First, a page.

Flyzone Beaver – Basic assembly finished

Well, the Beaver is ready for a preliminary flight.  Assembly is done with the exception of some thread lock on a few of the control surface adjustment screws.


Flyzone DHC-2 Beaver ready for 1st flight…

To get to this point I went through the instruction manual and completed all the appropriate steps and other than some slight issues with the order of steps it was all pretty clear. For some reason, Flyzone thought it better to attach the tail wheel before installing the horizontal and vertical stab (which is all one process) and that just puts the wheel in the way so I took it back off as I was fiddling with getting the tail attachment done and then reinstalled it afterword.  It’s not a big issue either way.  I did appreciate that the instructions leave attaching the prop as the very last step which is always a good idea for electrics, which are always dangerous once the prop is installed.  Electrics are like safely handling a firearm… assume it’s always “loaded” or ready to spin the prop and you are a lot less likely to get hurt.

I stripped the windshield off (it looked ready to eject at any moment out of the box anyway, held on with only 6 little dots of glue) and used that access to make some of the build steps a bit easier.  Also, since I have no plans to ever remove the wings again I went ahead and spot glued the aileron/flap/lighting wires down so they were not dangling down and visible in the windows of the Beaver. I left the reattachment ’till the very last thing so I could more easily get to my receiver which now resides in the front seats.  I added a little dark foam over the top of it so that it’s not very visible and reasonably secure.

I did trim one of the wing struts to match the length of the other.  This involved removing the screw and end piece from the tube.  Re-drilling the screw hole for the end piece to attach to the spar tube and reattaching.  This was not particularly difficult but I wonder how/why they are different lengths to start with.  Even after that the wings don’t seem to be perfectly level with the horizontal stab but there doesn’t seem to be an adjustment method mentioned or provided for.  I will likely try some shim washers at the spar attachment point on the bottom of the wing to see if I can force the wing to level.  It’s not bad but straight planes just fly better so I’ll give it try.

I can’t recall ever finishing a plane and flying it exactly according the manual and the Beaver will not be an exception.  Here are the things that I changed prior to being deemed first flight ready:

  • I didn’t care for the 2 blade prop and oversize chrome plated plastic spinner so I ordered a 3 blade Master Airscrew replacement along with a prop nut from the ParkZone T28 and replaced this assembly.  It’s an easy swap and looks a bit more scale to my eye.  Everything I’ve read says the Beaver can afford the very slight power loss this will likely cause.  I’m not usually a fan of 3 blade props for efficiency reasons, nor MA brand props as they don’t seem as rigid as some others and just don’t seem to pull as well compared to other manufacturers offerings I could name but I couldn’t find any other that fit the bill so I’m going to give them a try in this case.  If I really need better power I can always switch back to a 2 blade and/or some other brand and composition.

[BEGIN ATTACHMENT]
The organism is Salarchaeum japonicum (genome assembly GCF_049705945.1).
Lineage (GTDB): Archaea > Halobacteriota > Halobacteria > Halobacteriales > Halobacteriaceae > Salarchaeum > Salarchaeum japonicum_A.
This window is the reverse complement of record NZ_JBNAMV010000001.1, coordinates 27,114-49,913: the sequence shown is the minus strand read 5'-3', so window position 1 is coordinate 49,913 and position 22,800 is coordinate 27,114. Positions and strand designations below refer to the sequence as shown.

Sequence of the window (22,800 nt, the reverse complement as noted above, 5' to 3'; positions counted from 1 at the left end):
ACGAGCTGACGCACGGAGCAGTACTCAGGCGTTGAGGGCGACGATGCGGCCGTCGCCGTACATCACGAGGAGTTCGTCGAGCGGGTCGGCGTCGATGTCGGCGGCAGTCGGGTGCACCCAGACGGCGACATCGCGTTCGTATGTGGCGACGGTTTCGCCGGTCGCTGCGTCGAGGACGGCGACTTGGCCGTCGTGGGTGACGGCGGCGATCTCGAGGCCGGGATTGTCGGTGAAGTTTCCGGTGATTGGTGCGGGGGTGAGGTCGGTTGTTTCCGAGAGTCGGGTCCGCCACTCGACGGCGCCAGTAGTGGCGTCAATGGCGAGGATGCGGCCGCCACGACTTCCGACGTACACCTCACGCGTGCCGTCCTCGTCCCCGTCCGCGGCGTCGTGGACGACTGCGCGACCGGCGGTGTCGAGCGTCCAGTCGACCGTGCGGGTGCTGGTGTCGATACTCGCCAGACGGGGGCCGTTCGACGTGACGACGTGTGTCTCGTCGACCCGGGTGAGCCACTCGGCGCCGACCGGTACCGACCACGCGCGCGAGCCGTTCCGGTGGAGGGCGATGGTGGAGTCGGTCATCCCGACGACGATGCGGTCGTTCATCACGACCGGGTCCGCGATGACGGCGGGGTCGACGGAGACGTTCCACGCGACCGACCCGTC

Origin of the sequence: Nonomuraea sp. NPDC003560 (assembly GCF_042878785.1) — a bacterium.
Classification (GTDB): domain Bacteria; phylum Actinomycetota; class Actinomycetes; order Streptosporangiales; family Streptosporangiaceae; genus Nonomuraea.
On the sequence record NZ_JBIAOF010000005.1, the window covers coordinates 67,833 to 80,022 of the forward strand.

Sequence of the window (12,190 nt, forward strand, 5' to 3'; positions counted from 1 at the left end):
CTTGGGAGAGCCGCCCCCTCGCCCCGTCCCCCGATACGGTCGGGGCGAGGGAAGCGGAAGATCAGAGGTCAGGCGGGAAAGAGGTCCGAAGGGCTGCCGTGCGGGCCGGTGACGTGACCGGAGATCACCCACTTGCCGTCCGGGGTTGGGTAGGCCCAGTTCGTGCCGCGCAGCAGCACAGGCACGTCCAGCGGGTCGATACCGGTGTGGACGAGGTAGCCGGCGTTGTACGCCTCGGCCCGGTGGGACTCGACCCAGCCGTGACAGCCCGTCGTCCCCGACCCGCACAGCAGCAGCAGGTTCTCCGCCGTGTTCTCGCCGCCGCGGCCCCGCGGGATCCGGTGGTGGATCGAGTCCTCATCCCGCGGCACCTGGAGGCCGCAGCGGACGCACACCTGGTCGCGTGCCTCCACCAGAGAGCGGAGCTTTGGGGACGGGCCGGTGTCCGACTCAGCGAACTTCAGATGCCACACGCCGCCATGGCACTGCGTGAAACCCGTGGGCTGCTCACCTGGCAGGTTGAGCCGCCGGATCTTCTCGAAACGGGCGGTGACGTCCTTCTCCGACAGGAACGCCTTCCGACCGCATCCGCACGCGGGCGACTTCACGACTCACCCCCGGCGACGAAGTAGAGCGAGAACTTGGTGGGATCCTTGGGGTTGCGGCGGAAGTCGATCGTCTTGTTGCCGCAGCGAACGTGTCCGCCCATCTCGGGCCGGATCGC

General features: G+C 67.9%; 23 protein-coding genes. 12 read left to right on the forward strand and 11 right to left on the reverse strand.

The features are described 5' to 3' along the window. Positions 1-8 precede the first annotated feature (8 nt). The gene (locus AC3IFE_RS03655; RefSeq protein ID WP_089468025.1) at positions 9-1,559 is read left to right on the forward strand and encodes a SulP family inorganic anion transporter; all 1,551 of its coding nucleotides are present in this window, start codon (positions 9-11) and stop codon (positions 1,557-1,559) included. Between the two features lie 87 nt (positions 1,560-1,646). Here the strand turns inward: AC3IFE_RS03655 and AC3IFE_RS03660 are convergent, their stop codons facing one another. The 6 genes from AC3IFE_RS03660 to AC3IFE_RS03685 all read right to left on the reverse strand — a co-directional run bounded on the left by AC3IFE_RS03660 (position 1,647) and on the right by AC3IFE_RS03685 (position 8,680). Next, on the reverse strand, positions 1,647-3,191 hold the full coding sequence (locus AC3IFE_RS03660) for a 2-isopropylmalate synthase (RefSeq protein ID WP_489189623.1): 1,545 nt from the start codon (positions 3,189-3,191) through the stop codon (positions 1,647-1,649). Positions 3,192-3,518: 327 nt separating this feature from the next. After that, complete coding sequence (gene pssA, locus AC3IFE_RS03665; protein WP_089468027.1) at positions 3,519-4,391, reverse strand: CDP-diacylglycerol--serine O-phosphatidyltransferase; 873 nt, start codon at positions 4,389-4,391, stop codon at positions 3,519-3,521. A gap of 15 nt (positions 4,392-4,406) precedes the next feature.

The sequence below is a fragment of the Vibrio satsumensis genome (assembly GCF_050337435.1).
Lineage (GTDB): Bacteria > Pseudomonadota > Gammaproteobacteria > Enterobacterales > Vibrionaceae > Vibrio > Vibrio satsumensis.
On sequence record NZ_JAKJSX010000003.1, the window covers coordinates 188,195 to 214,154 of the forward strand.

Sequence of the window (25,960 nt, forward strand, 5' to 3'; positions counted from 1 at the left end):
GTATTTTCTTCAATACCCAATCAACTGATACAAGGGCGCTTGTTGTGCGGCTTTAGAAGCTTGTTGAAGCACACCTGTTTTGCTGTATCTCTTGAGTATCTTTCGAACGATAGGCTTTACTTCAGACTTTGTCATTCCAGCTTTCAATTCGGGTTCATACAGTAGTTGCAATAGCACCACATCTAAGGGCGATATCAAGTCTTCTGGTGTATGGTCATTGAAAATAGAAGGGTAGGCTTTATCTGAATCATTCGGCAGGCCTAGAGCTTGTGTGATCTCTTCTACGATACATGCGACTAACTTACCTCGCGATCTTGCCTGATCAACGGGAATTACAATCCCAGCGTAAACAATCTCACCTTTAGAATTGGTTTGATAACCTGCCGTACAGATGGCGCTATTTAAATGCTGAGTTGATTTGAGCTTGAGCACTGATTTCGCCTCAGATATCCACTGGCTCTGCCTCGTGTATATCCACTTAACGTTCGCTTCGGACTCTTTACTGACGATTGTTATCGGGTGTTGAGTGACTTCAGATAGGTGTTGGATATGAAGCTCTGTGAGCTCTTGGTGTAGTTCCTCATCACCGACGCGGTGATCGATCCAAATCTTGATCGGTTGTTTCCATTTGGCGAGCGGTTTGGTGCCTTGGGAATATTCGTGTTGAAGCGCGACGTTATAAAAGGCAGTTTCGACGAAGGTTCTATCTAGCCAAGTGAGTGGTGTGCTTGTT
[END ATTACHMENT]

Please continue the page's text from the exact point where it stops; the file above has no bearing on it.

• I pulled the receiver and went to something that is directly compatible with my Spektrum radios.  I wanted to add a channel or two anyway and had a nice 9 channel DSMX receiver laying around so that is what is in the bird.  Totally unnecessary to have anything this high end but it was available and what with splitting the ailerons and adding an “e-switch” I needed 7 channels at least.  Anylink was an option but with the range limited to 1000′ per the manufacturer and the external box and cabling.. etc.. I just don’t like the solution they offer for my radio system.  All the external connections are messy and 1000′ is just not far enough for this big a plane in my opinion.
  • As mentioned, I added an e-switch (an RcExcel opto kill switch in fact) so I can turn the lights on and off from my DX8.  I disliked the idea that the lights would constantly pull current from my battery when I don’t need them during full daylight and I had the switch laying around so why not?!  I think it will be cool to switch them on when the light starts to fade.

Of course by the time I stuffed the large receiver (and 1 remote) and the e-switch into the bird it simply wouldn’t easily fit in the compartment up front so I moved the receiver to the front seat area as noted before.

That puts the Beaver in a “ready for maiden flight” status at this point.  Maybe later today if not a bit later this week she will venture into the sky.  Once I get a flight or two, I will go back and thread lock the various EZ connectors that hold the flight surfaces.  I’ve never been fond of these for primary flight controls but for this little plane I will try to live with them.  Next update should be a flight report and/or the float assembly and installation.  Hoping to be fully ready and tested out on floats before Joe Nall 2013 in May.


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